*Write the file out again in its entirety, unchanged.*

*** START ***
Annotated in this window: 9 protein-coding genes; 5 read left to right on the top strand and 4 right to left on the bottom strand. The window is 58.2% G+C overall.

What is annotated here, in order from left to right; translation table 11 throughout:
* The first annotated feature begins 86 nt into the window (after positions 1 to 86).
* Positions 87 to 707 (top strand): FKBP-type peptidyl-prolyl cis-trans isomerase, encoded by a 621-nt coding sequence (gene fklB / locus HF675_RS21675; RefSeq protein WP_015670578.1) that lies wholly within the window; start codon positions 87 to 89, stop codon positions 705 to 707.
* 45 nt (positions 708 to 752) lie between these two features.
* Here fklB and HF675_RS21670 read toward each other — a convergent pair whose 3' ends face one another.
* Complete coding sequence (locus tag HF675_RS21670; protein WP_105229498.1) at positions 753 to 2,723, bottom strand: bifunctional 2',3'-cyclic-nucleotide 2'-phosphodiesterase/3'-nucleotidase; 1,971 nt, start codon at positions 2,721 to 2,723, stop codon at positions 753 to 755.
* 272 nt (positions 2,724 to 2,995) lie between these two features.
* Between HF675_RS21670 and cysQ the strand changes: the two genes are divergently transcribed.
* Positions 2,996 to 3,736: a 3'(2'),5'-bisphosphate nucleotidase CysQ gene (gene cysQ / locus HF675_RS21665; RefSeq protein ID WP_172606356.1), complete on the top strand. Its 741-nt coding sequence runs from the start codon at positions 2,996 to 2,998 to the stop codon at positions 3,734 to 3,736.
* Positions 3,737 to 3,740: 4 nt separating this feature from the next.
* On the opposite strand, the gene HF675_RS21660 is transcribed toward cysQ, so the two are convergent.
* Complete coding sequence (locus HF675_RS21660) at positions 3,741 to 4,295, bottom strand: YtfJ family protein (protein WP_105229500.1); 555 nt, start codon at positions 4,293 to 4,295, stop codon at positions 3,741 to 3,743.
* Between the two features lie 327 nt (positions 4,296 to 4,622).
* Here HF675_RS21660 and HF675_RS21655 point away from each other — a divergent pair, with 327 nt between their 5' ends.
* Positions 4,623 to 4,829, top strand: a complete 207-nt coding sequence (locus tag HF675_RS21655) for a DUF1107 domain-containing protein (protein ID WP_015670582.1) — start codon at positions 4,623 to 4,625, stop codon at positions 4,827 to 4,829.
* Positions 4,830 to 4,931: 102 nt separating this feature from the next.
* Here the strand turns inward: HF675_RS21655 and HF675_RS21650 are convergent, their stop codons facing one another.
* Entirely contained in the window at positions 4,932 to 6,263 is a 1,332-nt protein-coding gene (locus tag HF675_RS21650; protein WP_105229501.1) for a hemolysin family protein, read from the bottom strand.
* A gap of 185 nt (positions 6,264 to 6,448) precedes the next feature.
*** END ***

Annotated in this window: 9 protein-coding genes; 5 read left to right on the top strand and 4 right to left on the bottom strand. The window is 58.2% G+C overall.

What is annotated here, in order from left to right; translation table 11 throughout:
* The first annotated feature begins 86 nt into the window (after positions 1 to 86).
* Positions 87 to 707 (top strand): FKBP-type peptidyl-prolyl cis-trans isomerase, encoded by a 621-nt coding sequence (gene fklB / locus HF675_RS21675; RefSeq protein WP_015670578.1) that lies wholly within the window; start codon positions 87 to 89, stop codon positions 705 to 707.
* 45 nt (positions 708 to 752) lie between these two features.
* Here fklB and HF675_RS21670 read toward each other — a convergent pair whose 3' ends face one another.
* Complete coding sequence (locus tag HF675_RS21670; protein WP_105229498.1) at positions 753 to 2,723, bottom strand: bifunctional 2',3'-cyclic-nucleotide 2'-phosphodiesterase/3'-nucleotidase; 1,971 nt, start codon at positions 2,721 to 2,723, stop codon at positions 753 to 755.
* 272 nt (positions 2,724 to 2,995) lie between these two features.
* Between HF675_RS21670 and cysQ the strand changes: the two genes are divergently transcribed.
* Positions 2,996 to 3,736: a 3'(2'),5'-bisphosphate nucleotidase CysQ gene (gene cysQ / locus HF675_RS21665; RefSeq protein ID WP_172606356.1), complete on the top strand. Its 741-nt coding sequence runs from the start codon at positions 2,996 to 2,998 to the stop codon at positions 3,734 to 3,736.
* Positions 3,737 to 3,740: 4 nt separating this feature from the next.
* On the opposite strand, the gene HF675_RS21660 is transcribed toward cysQ, so the two are convergent.
* Complete coding sequence (locus HF675_RS21660) at positions 3,741 to 4,295, bottom strand: YtfJ family protein (protein WP_105229500.1); 555 nt, start codon at positions 4,293 to 4,295, stop codon at positions 3,741 to 3,743.
* Between the two features lie 327 nt (positions 4,296 to 4,622).
* Here HF675_RS21660 and HF675_RS21655 point away from each other — a divergent pair, with 327 nt between their 5' ends.
* Positions 4,623 to 4,829, top strand: a complete 207-nt coding sequence (locus tag HF675_RS21655) for a DUF1107 domain-containing protein (protein ID WP_015670582.1) — start codon at positions 4,623 to 4,625, stop codon at positions 4,827 to 4,829.
* Positions 4,830 to 4,931: 102 nt separating this feature from the next.
* Here the strand turns inward: HF675_RS21655 and HF675_RS21650 are convergent, their stop codons facing one another.
* Entirely contained in the window at positions 4,932 to 6,263 is a 1,332-nt protein-coding gene (locus tag HF675_RS21650; protein WP_105229501.1) for a hemolysin family protein, read from the bottom strand.
* A gap of 185 nt (positions 6,264 to 6,448) precedes the next feature.